As various tourists head to southwestern Uganda on wild expeditions to encounter the rare mountain gorillas, one usually wonders how these very endangered primates will thrive amidst the increased deforestation and global warming that has a great negative impact on the habitants of the mountain gorillas.
Mountain gorillas are the largest apes that prefer living in the forested mountains and only remaining in the forested jungles of southwestern Uganda and in the Virunga volcanoes area that stretches from northwestern Rwanda, southwestern Uganda and eastern Democratic Republic of Congo.
The mountain gorilla population has over the years been threatened by poaching, diseases and habitant loss, as there are several cases of deforestation. The mountain gorilla population in the early 1990’s had greatly reduced because of the civil wars that were going on in the region however over the past years, the Wildlife organizations of Uganda and Rwanda have been working closely to ensure a long survival of mountain gorillas.
Protection and conservation of mountain gorilla habitant has been done through a number of conservation programs like resettling the Batwa pygmies from the forests to reduce on the cases of gorilla habitant encroachment, the mountain gorilla naming ceremony in Rwanda held every year where newly born mountain gorillas are given names and monitored closely, regulating the number of tourists tracking the gorillas to 8 a day and spending only one hour with them. There were many mountain gorilla tracking guidelines that were put in place and strictly enforced for all visitors going for gorilla tours so as to safe guard the well being of the mountain gorillas and with all such efforts the mountain gorilla population has drastically increased and is expected to increase more in the coming years.
Mountain gorillas are the largest apes that pr
Today, the mountain gorilla population is estimated at 900 with about 450 inhabiting the Bwindi impenetrable forest national park and the rest shared among volcanoes national park in northwestern Rwanda, Mgahinga Gorilla Park in southwestern Uganda and Virunga national park in eastern Democratic Republic of Congo.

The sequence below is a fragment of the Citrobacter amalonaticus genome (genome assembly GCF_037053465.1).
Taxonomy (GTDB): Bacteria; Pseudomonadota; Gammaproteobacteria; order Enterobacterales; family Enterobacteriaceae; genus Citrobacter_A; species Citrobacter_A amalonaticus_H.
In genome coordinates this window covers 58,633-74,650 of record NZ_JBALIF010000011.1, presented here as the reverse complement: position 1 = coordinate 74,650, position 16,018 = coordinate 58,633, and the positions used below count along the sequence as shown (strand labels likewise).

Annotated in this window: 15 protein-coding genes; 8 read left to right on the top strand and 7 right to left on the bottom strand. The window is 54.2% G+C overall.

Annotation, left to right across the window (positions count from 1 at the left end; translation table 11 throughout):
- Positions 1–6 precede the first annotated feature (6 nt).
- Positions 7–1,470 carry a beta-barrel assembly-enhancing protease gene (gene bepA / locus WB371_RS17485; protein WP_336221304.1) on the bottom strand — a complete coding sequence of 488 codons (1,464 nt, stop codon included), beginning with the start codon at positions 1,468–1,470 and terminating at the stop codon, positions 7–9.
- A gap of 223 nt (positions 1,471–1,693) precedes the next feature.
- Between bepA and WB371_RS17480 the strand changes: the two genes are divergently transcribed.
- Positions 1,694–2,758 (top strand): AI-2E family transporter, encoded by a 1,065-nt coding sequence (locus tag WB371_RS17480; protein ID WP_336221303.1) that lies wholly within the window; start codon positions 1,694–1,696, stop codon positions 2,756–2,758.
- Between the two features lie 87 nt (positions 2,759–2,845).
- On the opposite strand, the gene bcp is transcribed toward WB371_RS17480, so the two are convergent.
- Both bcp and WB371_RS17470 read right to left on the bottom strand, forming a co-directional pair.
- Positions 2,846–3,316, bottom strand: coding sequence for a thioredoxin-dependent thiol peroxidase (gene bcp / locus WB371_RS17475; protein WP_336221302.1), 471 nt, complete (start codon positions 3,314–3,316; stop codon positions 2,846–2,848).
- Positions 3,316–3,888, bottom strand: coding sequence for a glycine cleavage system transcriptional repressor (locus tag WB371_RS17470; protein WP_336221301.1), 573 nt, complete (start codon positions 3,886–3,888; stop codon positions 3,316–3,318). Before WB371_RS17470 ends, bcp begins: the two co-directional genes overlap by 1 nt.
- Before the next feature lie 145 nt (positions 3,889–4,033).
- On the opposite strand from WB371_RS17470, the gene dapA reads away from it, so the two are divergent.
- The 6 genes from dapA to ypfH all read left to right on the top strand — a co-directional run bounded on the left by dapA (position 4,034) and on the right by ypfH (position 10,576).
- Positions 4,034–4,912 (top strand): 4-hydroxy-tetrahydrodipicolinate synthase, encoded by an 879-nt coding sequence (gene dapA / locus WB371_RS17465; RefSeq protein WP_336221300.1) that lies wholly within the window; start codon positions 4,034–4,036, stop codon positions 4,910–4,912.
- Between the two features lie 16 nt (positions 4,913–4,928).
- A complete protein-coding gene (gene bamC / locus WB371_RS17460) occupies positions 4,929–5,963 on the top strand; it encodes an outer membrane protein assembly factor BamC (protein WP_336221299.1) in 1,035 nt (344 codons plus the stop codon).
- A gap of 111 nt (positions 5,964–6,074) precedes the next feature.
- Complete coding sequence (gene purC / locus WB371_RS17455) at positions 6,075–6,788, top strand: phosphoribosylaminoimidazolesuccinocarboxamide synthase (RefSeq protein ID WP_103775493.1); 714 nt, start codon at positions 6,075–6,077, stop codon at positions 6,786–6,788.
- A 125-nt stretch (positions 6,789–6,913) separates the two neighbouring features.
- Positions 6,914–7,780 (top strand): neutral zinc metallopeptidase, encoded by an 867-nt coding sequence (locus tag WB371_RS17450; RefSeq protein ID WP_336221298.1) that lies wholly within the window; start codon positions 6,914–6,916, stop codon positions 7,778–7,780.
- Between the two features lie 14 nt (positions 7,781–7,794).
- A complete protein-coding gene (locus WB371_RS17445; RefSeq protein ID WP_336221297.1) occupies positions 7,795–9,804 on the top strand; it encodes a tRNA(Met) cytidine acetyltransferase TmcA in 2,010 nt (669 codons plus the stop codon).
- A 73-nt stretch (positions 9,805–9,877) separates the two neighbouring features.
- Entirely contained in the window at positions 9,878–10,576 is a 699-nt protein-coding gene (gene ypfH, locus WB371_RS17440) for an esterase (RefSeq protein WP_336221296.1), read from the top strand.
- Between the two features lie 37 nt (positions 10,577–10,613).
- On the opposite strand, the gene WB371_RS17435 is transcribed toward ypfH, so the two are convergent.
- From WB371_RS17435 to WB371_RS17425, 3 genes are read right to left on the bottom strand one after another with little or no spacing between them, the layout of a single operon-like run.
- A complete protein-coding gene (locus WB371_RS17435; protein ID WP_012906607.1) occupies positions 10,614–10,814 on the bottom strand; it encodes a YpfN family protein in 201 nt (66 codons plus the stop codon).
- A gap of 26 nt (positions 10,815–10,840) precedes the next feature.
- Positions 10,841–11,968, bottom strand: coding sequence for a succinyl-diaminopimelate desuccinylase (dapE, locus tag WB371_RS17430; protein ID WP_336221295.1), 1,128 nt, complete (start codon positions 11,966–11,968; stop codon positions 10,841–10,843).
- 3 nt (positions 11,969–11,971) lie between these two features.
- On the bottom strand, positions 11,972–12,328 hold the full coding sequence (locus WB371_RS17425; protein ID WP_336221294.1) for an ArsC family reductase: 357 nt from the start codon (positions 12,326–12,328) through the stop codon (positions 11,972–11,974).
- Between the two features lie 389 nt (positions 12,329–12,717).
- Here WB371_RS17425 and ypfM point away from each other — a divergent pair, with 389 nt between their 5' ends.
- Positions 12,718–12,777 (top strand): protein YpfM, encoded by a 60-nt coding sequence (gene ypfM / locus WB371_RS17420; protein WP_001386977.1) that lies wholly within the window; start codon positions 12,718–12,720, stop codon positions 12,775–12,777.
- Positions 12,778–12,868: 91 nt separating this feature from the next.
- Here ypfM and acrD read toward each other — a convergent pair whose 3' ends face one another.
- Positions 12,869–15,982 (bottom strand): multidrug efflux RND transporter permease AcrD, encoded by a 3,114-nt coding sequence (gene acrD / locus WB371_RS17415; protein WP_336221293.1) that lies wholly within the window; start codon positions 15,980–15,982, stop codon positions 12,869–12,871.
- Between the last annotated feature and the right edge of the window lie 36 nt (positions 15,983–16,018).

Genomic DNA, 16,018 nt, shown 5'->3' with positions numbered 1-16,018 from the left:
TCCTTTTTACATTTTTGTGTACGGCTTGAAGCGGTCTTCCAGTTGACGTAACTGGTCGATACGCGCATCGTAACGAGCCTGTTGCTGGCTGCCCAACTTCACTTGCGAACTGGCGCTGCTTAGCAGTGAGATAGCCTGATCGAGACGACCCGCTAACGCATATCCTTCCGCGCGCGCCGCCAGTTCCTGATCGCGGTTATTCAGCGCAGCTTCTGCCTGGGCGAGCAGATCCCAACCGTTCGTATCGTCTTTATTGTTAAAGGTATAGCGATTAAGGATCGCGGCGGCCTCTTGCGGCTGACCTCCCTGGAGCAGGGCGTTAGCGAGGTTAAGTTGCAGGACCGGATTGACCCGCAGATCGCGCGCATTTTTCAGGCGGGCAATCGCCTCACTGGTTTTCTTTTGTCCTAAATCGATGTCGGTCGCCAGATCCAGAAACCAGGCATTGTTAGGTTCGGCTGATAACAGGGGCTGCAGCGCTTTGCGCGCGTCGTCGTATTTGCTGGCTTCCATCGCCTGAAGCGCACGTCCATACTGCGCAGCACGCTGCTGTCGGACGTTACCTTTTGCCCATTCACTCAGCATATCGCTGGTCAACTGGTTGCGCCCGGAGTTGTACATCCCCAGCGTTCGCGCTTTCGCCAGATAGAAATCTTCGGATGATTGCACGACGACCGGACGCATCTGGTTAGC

All these national parks have habituated mountain gorilla families that are open to tourist visitation however only 8 tourists are allowed. Tracking mountain gorilla’s starts very early in the morning taking about 1 to 8 hours. On getting to the gorillas, tourists are given a time allocation of 1 full hour to take photographs and learn more about the gorillas.
In the Rushaga sector of Bwindi impenetrable forest national park, the mountain gorilla habituation experience has been recently introduced. This experience has taken mountain gorilla safaris to another level by giving tourists a chance to spend 4 full hours with the mountain gorillas in the process of making the mountain gorillas get used to the presence of tourists in their habitants. There are currently 2 gorilla families in the Rushaga sector that are open for the gorilla habituation experience. The hike also starts with orientation and then the hike to the forests in search of the great apes. The mountain gorilla habituation experience tickets are sold at $1500 and can be got directly from the Uganda Wildlife Authority or through a trusted tour operator.
Much as mountain gorillas are endangered, their future is still very bright because as tourists trek the jungles in Uganda, Rwanda or DRC, they greatly appreciate nature, get to understand more about the ways of life of the mountain gorillas, which makes them to also start spreading the mountain gorilla conservation message.
Part of the money collected from tourists is used in conservation especially through funding the different conservation projects.
Conclusively, tourism is good for mountain gorillas and it’s the reason why today mountain gorilla conservation is emphasized in the three countries that have mountain gorillas.